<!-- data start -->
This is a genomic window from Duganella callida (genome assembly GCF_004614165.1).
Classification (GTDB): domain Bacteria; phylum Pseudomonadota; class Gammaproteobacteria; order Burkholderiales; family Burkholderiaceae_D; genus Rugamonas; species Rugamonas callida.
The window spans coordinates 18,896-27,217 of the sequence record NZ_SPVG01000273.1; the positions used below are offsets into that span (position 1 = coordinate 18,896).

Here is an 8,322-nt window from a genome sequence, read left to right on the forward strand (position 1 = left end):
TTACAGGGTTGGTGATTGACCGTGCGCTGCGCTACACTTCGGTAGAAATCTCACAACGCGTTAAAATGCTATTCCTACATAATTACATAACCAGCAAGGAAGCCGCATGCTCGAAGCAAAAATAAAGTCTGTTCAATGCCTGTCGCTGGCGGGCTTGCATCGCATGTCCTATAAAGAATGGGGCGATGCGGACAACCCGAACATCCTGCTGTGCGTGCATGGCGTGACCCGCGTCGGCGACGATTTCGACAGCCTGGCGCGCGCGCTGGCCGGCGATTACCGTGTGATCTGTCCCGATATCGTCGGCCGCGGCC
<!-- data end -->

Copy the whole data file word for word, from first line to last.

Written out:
This is a genomic window from Duganella callida (genome assembly GCF_004614165.1).
Classification (GTDB): domain Bacteria; phylum Pseudomonadota; class Gammaproteobacteria; order Burkholderiales; family Burkholderiaceae_D; genus Rugamonas; species Rugamonas callida.
The window spans coordinates 18,896-27,217 of the sequence record NZ_SPVG01000273.1; the positions used below are offsets into that span (position 1 = coordinate 18,896).

Here is an 8,322-nt window from a genome sequence, read left to right on the forward strand (position 1 = left end):
TTACAGGGTTGGTGATTGACCGTGCGCTGCGCTACACTTCGGTAGAAATCTCACAACGCGTTAAAATGCTATTCCTACATAATTACATAACCAGCAAGGAAGCCGCATGCTCGAAGCAAAAATAAAGTCTGTTCAATGCCTGTCGCTGGCGGGCTTGCATCGCATGTCCTATAAAGAATGGGGCGATGCGGACAACCCGAACATCCTGCTGTGCGTGCATGGCGTGACCCGCGTCGGCGACGATTTCGACAGCCTGGCGCGCGCGCTGGCCGGCGATTACCGTGTGATCTGTCCCGATATCGTCGGCCGCGGCC